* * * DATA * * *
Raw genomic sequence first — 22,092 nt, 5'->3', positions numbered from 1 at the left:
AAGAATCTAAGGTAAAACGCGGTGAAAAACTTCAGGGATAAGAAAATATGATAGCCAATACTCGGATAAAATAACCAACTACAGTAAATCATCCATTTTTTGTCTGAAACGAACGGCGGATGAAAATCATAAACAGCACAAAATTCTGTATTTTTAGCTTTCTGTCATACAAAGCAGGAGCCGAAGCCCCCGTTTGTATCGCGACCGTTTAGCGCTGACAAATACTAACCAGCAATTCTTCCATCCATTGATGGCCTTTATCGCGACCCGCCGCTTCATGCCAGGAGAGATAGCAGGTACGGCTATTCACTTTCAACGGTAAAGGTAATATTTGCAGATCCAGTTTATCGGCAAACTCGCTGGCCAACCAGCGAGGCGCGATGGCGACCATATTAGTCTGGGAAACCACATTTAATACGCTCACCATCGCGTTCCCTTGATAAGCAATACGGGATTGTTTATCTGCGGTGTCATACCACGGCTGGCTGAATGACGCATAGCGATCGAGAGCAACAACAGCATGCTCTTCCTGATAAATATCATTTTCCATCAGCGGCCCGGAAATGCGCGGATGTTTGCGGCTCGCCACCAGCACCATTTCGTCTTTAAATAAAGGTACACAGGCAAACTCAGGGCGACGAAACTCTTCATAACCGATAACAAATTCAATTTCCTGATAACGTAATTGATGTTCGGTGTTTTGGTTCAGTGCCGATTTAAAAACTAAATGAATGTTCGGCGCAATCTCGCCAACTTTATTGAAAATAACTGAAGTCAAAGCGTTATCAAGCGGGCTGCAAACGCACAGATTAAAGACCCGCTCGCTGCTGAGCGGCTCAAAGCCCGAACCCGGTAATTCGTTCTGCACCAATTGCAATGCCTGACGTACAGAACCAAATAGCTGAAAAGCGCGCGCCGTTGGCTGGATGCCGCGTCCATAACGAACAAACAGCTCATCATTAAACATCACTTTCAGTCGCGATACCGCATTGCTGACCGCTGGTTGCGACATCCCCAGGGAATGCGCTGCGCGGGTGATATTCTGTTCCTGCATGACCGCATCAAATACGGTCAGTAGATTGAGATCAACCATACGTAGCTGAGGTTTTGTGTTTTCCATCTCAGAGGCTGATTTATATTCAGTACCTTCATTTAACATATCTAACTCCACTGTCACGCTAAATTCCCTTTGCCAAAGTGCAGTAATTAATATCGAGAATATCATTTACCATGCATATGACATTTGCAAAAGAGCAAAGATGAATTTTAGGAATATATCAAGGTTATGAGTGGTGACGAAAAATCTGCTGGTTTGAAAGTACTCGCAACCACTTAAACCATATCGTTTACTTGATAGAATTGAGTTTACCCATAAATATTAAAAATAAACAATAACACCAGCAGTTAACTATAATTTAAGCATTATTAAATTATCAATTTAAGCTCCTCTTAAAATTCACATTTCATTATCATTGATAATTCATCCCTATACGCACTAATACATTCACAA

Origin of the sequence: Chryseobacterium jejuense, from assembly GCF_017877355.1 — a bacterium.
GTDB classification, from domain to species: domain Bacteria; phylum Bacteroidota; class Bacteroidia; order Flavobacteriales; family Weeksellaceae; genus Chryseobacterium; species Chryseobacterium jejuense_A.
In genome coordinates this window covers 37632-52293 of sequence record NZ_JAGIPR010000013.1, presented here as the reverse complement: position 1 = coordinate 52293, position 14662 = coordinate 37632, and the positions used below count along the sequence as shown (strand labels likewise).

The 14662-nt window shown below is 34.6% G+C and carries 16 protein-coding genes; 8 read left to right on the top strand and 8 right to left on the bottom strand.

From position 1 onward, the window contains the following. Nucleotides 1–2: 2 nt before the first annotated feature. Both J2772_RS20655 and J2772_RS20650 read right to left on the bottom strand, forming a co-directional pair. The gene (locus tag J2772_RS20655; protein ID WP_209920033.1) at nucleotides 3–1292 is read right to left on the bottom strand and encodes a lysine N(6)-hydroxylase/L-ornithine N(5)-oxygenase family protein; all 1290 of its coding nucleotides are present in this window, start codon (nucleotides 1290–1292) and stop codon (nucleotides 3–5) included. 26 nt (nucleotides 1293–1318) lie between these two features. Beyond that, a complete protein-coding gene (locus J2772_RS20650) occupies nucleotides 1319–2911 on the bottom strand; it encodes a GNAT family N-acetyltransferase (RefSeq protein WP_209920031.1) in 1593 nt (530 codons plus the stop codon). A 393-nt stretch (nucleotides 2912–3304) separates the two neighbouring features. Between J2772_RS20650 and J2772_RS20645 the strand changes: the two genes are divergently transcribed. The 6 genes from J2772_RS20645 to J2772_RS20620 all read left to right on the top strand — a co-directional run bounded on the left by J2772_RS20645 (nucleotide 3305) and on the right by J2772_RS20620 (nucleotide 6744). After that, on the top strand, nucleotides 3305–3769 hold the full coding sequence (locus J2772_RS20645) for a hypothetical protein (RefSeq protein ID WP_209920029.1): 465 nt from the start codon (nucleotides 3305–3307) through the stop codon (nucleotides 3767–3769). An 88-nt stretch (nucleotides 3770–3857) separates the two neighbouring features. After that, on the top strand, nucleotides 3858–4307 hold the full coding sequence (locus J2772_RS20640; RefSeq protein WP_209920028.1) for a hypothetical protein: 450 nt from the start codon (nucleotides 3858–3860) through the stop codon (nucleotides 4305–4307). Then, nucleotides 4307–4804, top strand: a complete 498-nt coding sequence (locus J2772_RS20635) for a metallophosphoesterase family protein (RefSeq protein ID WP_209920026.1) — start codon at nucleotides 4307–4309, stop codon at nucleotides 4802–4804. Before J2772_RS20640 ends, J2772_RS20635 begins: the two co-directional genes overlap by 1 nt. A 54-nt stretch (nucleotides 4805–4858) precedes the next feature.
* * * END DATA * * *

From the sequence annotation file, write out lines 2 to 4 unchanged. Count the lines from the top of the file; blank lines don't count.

AAGAATCTAAGGTAAAACGCGGTGAAAAACTTCAGGGATAAGAAAATATGATAGCCAATACTCGGATAAAATAACCAACTACAGTAAATCATCCATTTTTTGTCTGAAACGAACGGCGGATGAAAATCATAAACAGCACAAAATTCTGTATTTTTAGCTTTCTGTCATACAAAGCAGGAGCCGAAGCCCCCGTTTGTATCGCGACCGTTTAGCGCTGACAAATACTAACCAGCAATTCTTCCATCCATTGATGGCCTTTATCGCGACCCGCCGCTTCATGCCAGGAGAGATAGCAGGTACGGCTATTCACTTTCAACGGTAAAGGTAATATTTGCAGATCCAGTTTATCGGCAAACTCGCTGGCCAACCAGCGAGGCGCGATGGCGACCATATTAGTCTGGGAAACCACATTTAATACGCTCACCATCGCGTTCCCTTGATAAGCAATACGGGATTGTTTATCTGCGGTGTCATACCACGGCTGGCTGAATGACGCATAGCGATCGAGAGCAACAACAGCATGCTCTTCCTGATAAATATCATTTTCCATCAGCGGCCCGGAAATGCGCGGATGTTTGCGGCTCGCCACCAGCACCATTTCGTCTTTAAATAAAGGTACACAGGCAAACTCAGGGCGACGAAACTCTTCATAACCGATAACAAATTCAATTTCCTGATAACGTAATTGATGTTCGGTGTTTTGGTTCAGTGCCGATTTAAAAACTAAATGAATGTTCGGCGCAATCTCGCCAACTTTATTGAAAATAACTGAAGTCAAAGCGTTATCAAGCGGGCTGCAAACGCACAGATTAAAGACCCGCTCGCTGCTGAGCGGCTCAAAGCCCGAACCCGGTAATTCGTTCTGCACCAATTGCAATGCCTGACGTACAGAACCAAATAGCTGAAAAGCGCGCGCCGTTGGCTGGATGCCGCGTCCATAACGAACAAACAGCTCATCATTAAACATCACTTTCAGTCGCGATACCGCATTGCTGACCGCTGGTTGCGACATCCCCAGGGAATGCGCTGCGCGGGTGATATTCTGTTCCTGCATGACCGCATCAAATACGGTCAGTAGATTGAGATCAACCATACGTAGCTGAGGTTTTGTGTTTTCCATCTCAGAGGCTGATTTATATTCAGTACCTTCATTTAACATATCTAACTCCACTGTCACGCTAAATTCCCTTTGCCAAAGTGCAGTAATTAATATCGAGAATATCATTTACCATGCATATGACATTTGCAAAAGAGCAAAGATGAATTTTAGGAATATATCAAGGTTATGAGTGGTGACGAAAAATCTGCTGGTTTGAAAGTACTCGCAACCACTTAAACCATATCGTTTACTTGATAGAATTGAGTTTACCCATAAATATTAAAAATAAACAATAACACCAGCAGTTAACTATAATTTAAGCATTATTAAATTATCAATTTAAGCTCCTCTTAAAATTCACATTTCATTATCATTGATAATTCATCCCTATACGCACTAATACATTCACAA

Origin of the sequence: Chryseobacterium jejuense, from assembly GCF_017877355.1 — a bacterium.
GTDB classification, from domain to species: domain Bacteria; phylum Bacteroidota; class Bacteroidia; order Flavobacteriales; family Weeksellaceae; genus Chryseobacterium; species Chryseobacterium jejuense_A.